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Department of Spatial Planning

Successful street survey in Rotterdam as part of a study project

© RAM Lab​/​TU Dortmund

During the Excursion week of the Summer Semester 22/23, which took place on May 15–19, the students from the A-Project (i.e., study project of first-year students) A 06 – “Struggle for Place: Community of Rotterdam-Rozenburg between Environmental and Urban Pressures”, led by RAM members Víctor Cobs-Muñoz and Liudmila Slivinskaya, successfully completed a street survey in the sub-municipality of Rozenburg, Rotterdam, the Netherlands.

The street survey was based on an adopted methodology borrowed from the Place Standard Tool (PST) framework, on which students worked during two semesters, including conducting a small pilot survey on campus in preparation for the field work. The PST is a tool developed by the Scottish government to facilitate participation and dialogue between planners, public policy makers and communities around a wide range of questions. The PST provides a 14-dimensional graph framework focused on areas for improvement based on the community’s perspective and is grouped around 5 general categories of Movement, Space, Resources, Civic, and Stewardship. The students spent three consecutive days at the central square of Rozenburg and close surroundings, with shifts from 8am to 9pm. They followed a random sampling approach, initiating conversations with all passers-by, which resulted in a representative sample, with well-distributed age groups and genders, indicating a low risk of bias. The survey featured English and Dutch versions to help overcome the language barrier for the German-speaking students in the Dutch-speaking environment. In addition, QR-code printouts were distributed in post boxes around neighbourhoods, inviting people to participate in the survey online. As a result, the students collected 343 on-site and 25 online responses, accounting for approximately 3% of Rozenburg’s population (estimated 12,455 as of 2022) actively involved in the surveying process. The success of the field work, along with other methods used by the students in the course of the project, allowed the group to conduct an in-depth analysis of how residents of Rozenburg perceive their place and surroundings, achieving not only learning outcomes required by the module, but a genuine contribution to the topic they explored.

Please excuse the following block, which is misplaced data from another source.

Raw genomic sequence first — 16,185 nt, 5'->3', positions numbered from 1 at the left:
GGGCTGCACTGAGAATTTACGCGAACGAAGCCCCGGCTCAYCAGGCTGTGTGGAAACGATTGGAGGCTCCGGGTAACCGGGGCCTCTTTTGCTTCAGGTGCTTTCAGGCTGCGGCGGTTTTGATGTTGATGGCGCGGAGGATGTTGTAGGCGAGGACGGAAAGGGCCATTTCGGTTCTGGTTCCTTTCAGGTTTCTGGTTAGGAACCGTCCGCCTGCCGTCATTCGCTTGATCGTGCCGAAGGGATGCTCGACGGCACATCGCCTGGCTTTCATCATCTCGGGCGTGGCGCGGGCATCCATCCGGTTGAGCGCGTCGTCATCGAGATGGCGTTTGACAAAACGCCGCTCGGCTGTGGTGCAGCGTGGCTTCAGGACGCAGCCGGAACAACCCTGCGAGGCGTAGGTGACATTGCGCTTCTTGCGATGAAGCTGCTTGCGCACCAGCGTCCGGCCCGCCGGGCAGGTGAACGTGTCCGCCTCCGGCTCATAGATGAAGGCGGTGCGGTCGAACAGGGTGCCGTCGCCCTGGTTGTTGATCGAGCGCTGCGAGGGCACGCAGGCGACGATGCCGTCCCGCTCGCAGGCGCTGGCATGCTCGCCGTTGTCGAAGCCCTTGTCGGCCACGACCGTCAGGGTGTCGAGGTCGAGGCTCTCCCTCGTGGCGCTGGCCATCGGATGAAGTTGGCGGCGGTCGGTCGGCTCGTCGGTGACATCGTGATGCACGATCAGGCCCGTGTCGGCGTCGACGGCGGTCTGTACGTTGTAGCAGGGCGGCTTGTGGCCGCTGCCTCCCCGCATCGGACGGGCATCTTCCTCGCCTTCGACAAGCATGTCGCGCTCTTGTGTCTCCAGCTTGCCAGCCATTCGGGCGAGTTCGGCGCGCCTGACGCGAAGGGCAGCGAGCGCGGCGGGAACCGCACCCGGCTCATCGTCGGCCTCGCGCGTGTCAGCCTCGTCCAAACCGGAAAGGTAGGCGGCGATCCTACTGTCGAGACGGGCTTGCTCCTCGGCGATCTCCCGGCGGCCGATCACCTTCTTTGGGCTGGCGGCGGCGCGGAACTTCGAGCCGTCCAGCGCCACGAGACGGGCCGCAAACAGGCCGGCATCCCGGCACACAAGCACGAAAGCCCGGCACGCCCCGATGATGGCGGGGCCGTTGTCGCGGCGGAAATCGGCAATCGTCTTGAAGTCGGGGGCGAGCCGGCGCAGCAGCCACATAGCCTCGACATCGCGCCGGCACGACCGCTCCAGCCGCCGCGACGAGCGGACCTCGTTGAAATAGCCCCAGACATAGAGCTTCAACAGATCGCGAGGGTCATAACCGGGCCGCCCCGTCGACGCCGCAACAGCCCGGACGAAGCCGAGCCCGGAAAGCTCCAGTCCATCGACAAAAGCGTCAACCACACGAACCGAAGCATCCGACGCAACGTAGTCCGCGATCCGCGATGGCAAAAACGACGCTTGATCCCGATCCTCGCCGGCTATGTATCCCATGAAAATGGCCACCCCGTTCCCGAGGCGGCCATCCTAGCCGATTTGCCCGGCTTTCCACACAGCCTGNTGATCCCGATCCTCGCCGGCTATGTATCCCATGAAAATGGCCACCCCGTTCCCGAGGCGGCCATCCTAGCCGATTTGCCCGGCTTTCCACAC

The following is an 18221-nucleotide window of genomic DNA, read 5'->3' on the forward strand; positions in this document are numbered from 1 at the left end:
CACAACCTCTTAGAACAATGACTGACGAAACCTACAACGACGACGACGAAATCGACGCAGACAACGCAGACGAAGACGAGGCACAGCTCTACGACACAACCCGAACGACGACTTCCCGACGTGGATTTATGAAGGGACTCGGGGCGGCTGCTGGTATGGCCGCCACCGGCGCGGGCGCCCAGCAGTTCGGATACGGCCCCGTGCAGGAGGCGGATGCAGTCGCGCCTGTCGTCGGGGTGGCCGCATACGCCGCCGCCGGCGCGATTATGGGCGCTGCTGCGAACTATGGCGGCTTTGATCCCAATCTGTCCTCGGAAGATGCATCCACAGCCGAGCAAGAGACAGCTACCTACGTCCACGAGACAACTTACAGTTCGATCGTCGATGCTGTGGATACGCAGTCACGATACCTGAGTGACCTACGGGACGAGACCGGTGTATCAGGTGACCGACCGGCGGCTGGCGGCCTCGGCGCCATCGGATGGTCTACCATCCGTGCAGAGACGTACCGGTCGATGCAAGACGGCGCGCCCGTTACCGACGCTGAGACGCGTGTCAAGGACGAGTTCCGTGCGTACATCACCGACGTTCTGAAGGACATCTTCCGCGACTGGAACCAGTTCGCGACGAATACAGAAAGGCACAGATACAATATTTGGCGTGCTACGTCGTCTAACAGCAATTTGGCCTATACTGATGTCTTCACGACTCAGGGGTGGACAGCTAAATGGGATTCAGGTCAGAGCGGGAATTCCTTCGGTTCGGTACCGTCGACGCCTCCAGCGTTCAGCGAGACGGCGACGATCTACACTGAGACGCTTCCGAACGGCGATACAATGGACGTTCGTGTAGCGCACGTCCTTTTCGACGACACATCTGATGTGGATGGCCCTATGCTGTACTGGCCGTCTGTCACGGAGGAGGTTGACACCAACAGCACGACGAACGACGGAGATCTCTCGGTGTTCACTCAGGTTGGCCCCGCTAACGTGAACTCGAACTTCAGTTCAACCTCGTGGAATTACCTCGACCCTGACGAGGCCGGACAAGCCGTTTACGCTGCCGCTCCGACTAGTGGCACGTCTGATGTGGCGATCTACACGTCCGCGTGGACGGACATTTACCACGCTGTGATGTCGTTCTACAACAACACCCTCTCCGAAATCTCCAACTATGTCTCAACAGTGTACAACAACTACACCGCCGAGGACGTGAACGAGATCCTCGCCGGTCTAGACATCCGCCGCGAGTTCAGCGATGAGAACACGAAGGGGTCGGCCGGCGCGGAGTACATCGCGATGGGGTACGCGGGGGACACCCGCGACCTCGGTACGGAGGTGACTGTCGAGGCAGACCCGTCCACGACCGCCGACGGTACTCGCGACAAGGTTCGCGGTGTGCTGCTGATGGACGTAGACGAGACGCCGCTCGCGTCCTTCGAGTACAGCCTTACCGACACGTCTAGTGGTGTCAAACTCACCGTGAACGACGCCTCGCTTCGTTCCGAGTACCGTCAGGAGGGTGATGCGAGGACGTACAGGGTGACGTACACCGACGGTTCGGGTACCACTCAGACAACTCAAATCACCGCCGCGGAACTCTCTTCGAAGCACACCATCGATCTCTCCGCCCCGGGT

The final disputation for the project successfully took place on Friday, June 21. We congratulate A-Project students Jan Bauer, Leon Dering, Elizaveta Gergo, Henrik Heising, Tobias Lichter, Nils Lutz, Jonas Scherer, Vanessa Stöcker, and tutor Chalil Dietrich, for their outstanding work, creativity, and commitment.